Help and resources for women who have experienced violence

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      In the decades Susan Davis has been in the sex trade, she has had several brushes with death. One was at the hands of Robert Pickton, who she claims raped her at knifepoint back in 1991. With the recent release of Wally Oppal’s Missing Women Commission of Inquiry report into the police investigation of Pickton’s murders, Davis says that efforts to stop violence against women must include ways to keep sex workers safe.

      “When you’re working on the street…you have to jump in the car and close the door before you can negotiate the terms of your employment,” says Davis, who now works out of her home, in a phone interview. “You don’t know if the guy wants to torture you for $5 in Crab Park. I’ve had to dive out of cars while they’re driving.

      “A man tried to kill me in West Vancouver on an outcall,” she adds. “If you’re assaulted or robbed or you’ve been hurt, you still have to go back because you need the money.”

      When she tried to report that alleged Pickton assault to police, Davis says no one took her seriously or bothered to follow up. She says she was essentially told that with sex work, violence goes with the territory.

      “We need more places to work indoors and we need to have safe work sites in the Downtown Eastside,” Davis says. “I don’t know how we can justify violence against women in the fight against violence against women.”

      Sex workers are at higher risk of violence; so are women with disabilities, geographically isolated women, young women, and aboriginal women, according to the We Can End All Violence Against Women coalition. But it occurs across all demographics, with 51 percent of Canadian women having experienced at least one incident of physical or sexual violence since the age of 16.

      Stopping violence against women can’t happen without a shift in societal mindset, says Beverley Jacobs, the indigenous-communities project consultant at Ending Violence Association of B.C.

      “It [violence] has become normalized in today’s society, and that’s what needs to change,” Jacobs says on the line from her Vancouver office. “It’s worse now than it’s ever been. We need to make changes to better the future of our kids and grandkids.

      She points to poverty, addiction, homelessness, and mental-health issues as key underlying factors that need to be addressed. And she urges anyone who’s experienced violence or who’s afraid of it happening in a relationship to get help.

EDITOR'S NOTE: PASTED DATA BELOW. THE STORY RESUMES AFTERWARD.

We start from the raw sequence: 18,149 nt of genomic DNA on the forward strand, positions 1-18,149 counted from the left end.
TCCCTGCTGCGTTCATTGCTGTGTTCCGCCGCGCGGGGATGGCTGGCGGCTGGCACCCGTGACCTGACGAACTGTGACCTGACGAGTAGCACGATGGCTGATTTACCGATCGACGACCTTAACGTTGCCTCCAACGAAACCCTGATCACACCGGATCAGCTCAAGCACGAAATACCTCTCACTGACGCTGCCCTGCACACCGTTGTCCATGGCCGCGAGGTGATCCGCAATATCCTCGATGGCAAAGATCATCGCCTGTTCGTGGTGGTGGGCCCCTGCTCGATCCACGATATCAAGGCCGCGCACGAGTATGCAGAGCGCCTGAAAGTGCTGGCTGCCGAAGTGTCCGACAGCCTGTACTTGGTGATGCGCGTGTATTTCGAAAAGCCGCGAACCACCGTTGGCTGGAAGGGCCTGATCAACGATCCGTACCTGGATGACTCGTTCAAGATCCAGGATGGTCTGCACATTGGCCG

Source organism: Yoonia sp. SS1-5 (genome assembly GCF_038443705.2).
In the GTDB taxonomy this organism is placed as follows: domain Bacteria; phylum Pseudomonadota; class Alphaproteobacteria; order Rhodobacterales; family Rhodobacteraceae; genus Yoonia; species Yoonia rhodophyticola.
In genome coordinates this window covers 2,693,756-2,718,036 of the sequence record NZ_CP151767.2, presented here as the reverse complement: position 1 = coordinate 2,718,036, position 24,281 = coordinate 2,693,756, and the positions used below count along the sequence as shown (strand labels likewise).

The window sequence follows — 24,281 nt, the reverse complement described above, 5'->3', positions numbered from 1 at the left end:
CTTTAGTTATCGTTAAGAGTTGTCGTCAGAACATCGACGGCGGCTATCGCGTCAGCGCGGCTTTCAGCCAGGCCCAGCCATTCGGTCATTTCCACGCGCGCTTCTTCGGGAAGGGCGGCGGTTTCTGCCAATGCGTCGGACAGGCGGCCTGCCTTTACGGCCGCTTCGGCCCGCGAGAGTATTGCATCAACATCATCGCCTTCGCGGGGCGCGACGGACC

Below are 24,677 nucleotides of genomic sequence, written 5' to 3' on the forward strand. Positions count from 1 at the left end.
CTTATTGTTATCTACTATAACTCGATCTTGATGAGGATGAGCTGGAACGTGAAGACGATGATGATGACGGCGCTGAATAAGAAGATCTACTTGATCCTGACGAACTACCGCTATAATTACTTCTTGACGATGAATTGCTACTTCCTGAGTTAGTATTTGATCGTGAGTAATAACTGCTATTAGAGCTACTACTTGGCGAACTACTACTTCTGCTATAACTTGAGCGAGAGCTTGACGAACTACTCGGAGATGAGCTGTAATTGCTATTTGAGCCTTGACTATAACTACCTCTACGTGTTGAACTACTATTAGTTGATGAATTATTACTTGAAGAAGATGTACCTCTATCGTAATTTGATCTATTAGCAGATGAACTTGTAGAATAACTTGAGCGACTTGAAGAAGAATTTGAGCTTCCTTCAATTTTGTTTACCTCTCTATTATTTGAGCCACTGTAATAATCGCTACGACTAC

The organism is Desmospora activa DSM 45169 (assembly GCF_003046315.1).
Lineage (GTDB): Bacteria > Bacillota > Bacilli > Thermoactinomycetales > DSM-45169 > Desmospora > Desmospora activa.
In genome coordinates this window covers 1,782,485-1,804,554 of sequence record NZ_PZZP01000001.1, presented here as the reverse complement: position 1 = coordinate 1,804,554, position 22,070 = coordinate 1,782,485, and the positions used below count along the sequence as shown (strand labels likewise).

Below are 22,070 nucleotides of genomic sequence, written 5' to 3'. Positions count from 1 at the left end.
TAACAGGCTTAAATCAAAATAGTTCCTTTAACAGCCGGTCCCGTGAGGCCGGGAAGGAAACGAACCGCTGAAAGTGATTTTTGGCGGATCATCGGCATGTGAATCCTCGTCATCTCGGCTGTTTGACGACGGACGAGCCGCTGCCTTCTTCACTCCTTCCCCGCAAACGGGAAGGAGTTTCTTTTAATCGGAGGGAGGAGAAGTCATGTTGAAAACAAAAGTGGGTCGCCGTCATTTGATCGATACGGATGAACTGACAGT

“They need to know they are not alone and that there are men and women who care,” Jacobs says.

      Women in a violent relationship need to know the warning signs of future or possibly increased danger, notes the website of EVA B.C., which provides services to the 200-plus antiviolence organizations in the province. Risk factors include the abuser having a history of alcohol or drug abuse, being depressed, having threatened or attempted suicide recently or in the past, facing employment instability, and having access to weapons.

      Then there are warning signs of imminent danger. Violence may happen: after the abuser has been drinking or taking drugs; if the abuser has had a bad day at work; if a woman has been out with friends or family, has returned home later than usual from work, is paying a lot of attention to her children, or divulges that she has filed for divorce or has a new boyfriend.

      “The list of things that may trigger the violence is endless,” EVA B.C. notes. “And none of them are your fault.”

      The organization suggests letting friends or neighbours know about the situation so they can check in, and having your cellphone in your hand or pocket during any of the above scenarios so you can dial 911 if necessary.

      Sex workers, meanwhile, face danger daily because of Canada’s laws surrounding, and attitudes toward, the trade, Davis says. She considers herself fortunate to have her own place out of which to work, but she remembers all too well her days on the street.

      “I was living in a hotel, so I was always one day away from being homeless,” she says. “Social policies don’t take into account the choices people have to make to prevent themselves from being homeless or so they can feed their children. We need to cease raiding and closing brothels and making it illegal to rent hotel rooms by the hour.

      “Abolitionist pressures and pressures from residents’ groups have led us to this situation that’s so dangerous,” she adds. “Imagine going to work and having no safety….Criminalizing sex work is not a reasonable approach.”


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      Corrine Arthur

      Dec 19, 2012 at 1:42pm

      Always a fan, Susan. Thank you for relentless speaking out and especially for putting a face to violence against women!